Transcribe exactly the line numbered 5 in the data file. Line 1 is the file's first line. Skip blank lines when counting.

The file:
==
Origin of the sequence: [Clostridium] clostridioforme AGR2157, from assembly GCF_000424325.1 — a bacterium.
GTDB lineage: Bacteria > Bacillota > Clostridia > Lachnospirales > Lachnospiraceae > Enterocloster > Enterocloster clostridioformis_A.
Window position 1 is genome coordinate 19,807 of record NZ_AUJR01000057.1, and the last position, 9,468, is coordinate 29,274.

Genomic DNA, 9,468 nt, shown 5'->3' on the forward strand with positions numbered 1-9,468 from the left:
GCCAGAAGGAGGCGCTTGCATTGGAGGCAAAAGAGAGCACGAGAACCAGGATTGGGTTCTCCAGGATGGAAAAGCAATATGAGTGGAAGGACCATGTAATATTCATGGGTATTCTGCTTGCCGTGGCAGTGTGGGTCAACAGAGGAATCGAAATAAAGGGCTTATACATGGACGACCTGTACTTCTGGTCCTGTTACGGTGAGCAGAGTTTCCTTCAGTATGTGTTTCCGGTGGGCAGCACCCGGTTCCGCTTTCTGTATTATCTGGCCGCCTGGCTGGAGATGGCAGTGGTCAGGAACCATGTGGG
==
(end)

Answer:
GCCAGAAGGAGGCGCTTGCATTGGAGGCAAAAGAGAGCACGAGAACCAGGATTGGGTTCTCCAGGATGGAAAAGCAATATGAGTGGAAGGACCATGTAATATTCATGGGTATTCTGCTTGCCGTGGCAGTGTGGGTCAACAGAGGAATCGAAATAAAGGGCTTATACATGGACGACCTGTACTTCTGGTCCTGTTACGGTGAGCAGAGTTTCCTTCAGTATGTGTTTCCGGTGGGCAGCACCCGGTTCCGCTTTCTGTATTATCTGGCCGCCTGGCTGGAGATGGCAGTGGTCAGGAACCATGTGGG